A McCain-Lieberman ticket would certainly offer a sharp contrast with the hypothetical Obama-Webb ticket I explore on the main site today: All in on Iraq versus all out; a more or less former Democrat on the GOP ticket and a former Republican on the Democratic ticket; Al Gore’s running mate versus Ronald Reagan’s navy secretary but not on the the tickets you’d expect by those descriptions. But for most of the reasons spelled out here by Ross Douthat, I don’t think it would actually be a very good idea.
The reality is suggestions like Stuart Rothenberg’s come from that time period between 9/11 and, at the latest, 2004 when it looked like there was going to be a major migration of socially liberal hawks into the GOP. That seems farfetched today, though it probably wouldn’t if the current Iraq war was as popular as the first Persian Gulf War. Even when it looked like all the stars were aligned for Rudy Giuliani, who had the best 2007 of any Republican presidential candidate, and the religious right had no coherent strategy for stopping him, the national security issue wasn’t enough to cover his social-issues deficit.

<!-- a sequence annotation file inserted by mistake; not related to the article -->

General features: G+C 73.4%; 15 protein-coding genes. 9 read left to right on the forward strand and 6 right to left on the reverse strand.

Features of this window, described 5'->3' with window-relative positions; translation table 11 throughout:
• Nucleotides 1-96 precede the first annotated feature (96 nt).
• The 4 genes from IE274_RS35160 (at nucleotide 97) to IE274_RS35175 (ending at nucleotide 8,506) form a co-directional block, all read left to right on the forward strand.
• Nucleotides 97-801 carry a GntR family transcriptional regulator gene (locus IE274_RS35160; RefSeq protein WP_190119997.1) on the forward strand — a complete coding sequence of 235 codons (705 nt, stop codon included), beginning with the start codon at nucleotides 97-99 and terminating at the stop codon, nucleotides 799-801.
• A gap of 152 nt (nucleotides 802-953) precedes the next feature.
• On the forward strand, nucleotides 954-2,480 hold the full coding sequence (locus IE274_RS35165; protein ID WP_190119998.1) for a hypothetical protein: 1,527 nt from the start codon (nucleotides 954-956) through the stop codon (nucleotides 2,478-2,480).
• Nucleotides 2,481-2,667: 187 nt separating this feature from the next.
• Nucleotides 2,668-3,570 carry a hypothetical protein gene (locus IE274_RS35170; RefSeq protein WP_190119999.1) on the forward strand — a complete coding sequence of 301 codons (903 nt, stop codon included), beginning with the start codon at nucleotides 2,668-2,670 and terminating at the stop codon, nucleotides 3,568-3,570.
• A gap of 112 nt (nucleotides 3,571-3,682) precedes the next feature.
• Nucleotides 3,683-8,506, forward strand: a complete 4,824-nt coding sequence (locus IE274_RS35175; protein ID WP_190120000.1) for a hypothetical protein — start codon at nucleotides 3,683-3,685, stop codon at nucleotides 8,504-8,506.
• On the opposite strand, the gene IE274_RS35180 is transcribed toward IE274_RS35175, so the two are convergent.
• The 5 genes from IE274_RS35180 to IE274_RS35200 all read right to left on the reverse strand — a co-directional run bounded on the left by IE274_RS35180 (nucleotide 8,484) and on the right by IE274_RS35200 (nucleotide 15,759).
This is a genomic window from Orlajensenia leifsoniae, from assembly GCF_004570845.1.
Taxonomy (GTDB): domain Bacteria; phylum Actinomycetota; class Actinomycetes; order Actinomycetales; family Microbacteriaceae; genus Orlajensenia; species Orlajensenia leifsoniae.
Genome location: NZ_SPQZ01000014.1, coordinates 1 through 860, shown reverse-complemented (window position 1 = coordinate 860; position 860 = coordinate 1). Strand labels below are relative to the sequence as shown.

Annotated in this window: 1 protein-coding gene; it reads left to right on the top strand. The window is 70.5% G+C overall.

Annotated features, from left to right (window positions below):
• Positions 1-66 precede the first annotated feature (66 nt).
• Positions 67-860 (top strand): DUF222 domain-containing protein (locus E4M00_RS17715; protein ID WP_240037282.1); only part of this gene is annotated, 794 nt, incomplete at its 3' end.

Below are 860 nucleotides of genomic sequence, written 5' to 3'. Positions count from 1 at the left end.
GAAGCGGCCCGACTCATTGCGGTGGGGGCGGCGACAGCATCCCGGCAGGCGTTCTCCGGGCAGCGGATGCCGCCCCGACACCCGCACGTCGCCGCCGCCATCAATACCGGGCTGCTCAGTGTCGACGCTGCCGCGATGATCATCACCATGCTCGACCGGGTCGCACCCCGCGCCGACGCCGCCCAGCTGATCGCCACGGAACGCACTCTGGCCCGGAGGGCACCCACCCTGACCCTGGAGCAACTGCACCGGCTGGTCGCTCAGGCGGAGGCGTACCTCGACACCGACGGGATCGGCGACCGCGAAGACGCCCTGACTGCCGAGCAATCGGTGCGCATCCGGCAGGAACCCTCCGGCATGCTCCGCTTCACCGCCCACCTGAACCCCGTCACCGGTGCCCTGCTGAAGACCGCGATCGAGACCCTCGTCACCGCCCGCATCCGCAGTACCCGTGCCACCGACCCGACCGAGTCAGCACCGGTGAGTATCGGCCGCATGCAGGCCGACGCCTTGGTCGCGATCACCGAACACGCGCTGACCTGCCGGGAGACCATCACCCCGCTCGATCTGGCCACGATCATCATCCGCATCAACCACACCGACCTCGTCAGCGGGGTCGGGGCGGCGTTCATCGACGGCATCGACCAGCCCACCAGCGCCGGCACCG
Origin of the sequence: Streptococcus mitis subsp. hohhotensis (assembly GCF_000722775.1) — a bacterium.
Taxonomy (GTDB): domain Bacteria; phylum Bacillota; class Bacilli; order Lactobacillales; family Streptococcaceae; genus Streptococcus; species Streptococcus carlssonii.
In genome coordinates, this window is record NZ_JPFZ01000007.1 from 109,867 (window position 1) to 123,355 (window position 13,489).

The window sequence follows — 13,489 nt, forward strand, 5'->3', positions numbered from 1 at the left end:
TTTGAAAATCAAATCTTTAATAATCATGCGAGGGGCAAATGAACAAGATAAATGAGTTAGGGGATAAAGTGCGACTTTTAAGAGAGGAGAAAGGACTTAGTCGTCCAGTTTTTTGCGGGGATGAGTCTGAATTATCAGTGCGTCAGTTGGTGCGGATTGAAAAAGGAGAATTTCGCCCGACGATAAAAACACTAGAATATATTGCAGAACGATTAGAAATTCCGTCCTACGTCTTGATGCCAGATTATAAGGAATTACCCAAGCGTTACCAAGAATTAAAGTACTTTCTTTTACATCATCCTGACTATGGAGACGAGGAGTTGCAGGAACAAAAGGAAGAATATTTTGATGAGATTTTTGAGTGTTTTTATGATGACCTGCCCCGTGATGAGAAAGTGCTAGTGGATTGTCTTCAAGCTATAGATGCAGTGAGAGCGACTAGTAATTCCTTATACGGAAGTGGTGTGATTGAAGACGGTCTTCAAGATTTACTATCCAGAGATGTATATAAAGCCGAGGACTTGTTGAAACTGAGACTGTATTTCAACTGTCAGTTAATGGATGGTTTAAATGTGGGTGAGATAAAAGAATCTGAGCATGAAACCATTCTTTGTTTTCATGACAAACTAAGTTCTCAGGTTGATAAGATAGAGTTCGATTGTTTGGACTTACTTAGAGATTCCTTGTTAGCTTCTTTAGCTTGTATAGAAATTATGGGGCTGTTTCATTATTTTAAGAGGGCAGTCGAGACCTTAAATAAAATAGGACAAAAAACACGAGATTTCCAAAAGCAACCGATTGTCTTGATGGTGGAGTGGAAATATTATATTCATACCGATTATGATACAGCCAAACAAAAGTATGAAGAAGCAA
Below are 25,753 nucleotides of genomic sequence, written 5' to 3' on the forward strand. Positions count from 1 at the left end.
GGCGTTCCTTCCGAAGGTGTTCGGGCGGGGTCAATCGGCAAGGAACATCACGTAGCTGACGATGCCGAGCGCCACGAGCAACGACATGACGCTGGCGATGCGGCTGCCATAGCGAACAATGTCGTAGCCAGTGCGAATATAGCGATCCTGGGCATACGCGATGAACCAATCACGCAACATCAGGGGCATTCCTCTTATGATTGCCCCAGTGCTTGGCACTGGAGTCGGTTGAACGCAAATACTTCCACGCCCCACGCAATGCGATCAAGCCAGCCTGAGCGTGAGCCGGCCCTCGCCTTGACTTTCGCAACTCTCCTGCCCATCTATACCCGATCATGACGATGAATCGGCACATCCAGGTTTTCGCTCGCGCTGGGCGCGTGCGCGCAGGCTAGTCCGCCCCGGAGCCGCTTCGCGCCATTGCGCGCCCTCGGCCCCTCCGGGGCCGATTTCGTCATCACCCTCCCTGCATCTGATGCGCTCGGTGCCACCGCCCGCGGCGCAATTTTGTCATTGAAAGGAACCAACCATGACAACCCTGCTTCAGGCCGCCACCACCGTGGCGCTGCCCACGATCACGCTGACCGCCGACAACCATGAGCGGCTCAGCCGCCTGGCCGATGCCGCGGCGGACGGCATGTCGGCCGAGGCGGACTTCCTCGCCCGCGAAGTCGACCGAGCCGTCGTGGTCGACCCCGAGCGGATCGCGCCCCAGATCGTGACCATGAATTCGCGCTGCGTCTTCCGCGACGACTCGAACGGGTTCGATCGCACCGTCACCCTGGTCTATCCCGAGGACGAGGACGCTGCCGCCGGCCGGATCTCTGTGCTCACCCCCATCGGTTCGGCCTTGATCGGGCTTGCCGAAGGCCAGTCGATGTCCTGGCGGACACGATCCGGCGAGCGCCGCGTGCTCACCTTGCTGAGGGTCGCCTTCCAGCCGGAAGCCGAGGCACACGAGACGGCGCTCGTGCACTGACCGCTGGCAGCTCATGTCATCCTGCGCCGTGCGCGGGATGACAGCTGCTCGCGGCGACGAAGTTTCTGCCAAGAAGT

One advantage Lieberman might have over Giuliani is that, through his work with Bill Bennett against sexually explicit music and his family values talk, he has a better reputation among social conservatives. In fact, unlike Giuliani (who was arguably better on free-market economics than any GOP candidate besides Ron Paul), Lieberman generally has a reputation for being much more conservative than he actually is. Conservatives might be slow to mobilize against him based on this reputation. But once they discovered his repeated votes for partial-birth abortion and against tax cuts, among many other offenses, mobilize they would.
McCain simply isn’t sufficiently trusted by economic and social conservatives to pick a running mate who is neither in order to shore up the one part of the Republican/conservative coalition where he needs no additional reinforcement. Maybe the fact that Lieberman is almost perfectly aligned against my own policy views is blinding me to the strategic brilliance of a McCain-Lieberman ticket, but I don’t think so.